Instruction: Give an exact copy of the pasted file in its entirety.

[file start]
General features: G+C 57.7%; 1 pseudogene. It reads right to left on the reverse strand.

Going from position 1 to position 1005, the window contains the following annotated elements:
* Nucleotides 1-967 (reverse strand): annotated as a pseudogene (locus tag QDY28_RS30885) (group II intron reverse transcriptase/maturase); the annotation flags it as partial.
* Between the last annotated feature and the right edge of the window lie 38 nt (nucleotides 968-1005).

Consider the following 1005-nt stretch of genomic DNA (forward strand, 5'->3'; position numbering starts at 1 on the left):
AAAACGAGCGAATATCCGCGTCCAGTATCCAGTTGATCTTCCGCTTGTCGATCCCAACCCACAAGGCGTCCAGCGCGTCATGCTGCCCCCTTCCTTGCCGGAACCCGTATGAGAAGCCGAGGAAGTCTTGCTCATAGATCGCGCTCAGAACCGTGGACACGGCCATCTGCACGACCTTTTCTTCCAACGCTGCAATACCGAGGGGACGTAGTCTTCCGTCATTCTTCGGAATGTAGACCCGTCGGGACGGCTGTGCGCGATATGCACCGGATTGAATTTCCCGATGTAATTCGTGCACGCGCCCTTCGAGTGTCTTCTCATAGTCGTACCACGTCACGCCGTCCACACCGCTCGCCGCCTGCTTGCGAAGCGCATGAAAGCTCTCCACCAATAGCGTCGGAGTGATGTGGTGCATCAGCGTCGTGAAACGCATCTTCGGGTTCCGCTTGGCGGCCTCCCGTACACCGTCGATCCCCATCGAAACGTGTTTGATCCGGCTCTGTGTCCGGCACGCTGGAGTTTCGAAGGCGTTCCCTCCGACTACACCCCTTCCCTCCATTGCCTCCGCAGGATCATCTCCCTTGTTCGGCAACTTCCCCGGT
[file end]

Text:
General features: G+C 57.7%; 1 pseudogene. It reads right to left on the reverse strand.

Going from position 1 to position 1005, the window contains the following annotated elements:
* Nucleotides 1-967 (reverse strand): annotated as a pseudogene (locus tag QDY28_RS30885) (group II intron reverse transcriptase/maturase); the annotation flags it as partial.
* Between the last annotated feature and the right edge of the window lie 38 nt (nucleotides 968-1005).

Consider the following 1005-nt stretch of genomic DNA (forward strand, 5'->3'; position numbering starts at 1 on the left):
AAAACGAGCGAATATCCGCGTCCAGTATCCAGTTGATCTTCCGCTTGTCGATCCCAACCCACAAGGCGTCCAGCGCGTCATGCTGCCCCCTTCCTTGCCGGAACCCGTATGAGAAGCCGAGGAAGTCTTGCTCATAGATCGCGCTCAGAACCGTGGACACGGCCATCTGCACGACCTTTTCTTCCAACGCTGCAATACCGAGGGGACGTAGTCTTCCGTCATTCTTCGGAATGTAGACCCGTCGGGACGGCTGTGCGCGATATGCACCGGATTGAATTTCCCGATGTAATTCGTGCACGCGCCCTTCGAGTGTCTTCTCATAGTCGTACCACGTCACGCCGTCCACACCGCTCGCCGCCTGCTTGCGAAGCGCATGAAAGCTCTCCACCAATAGCGTCGGAGTGATGTGGTGCATCAGCGTCGTGAAACGCATCTTCGGGTTCCGCTTGGCGGCCTCCCGTACACCGTCGATCCCCATCGAAACGTGTTTGATCCGGCTCTGTGTCCGGCACGCTGGAGTTTCGAAGGCGTTCCCTCCGACTACACCCCTTCCCTCCATTGCCTCCGCAGGATCATCTCCCTTGTTCGGCAACTTCCCCGGT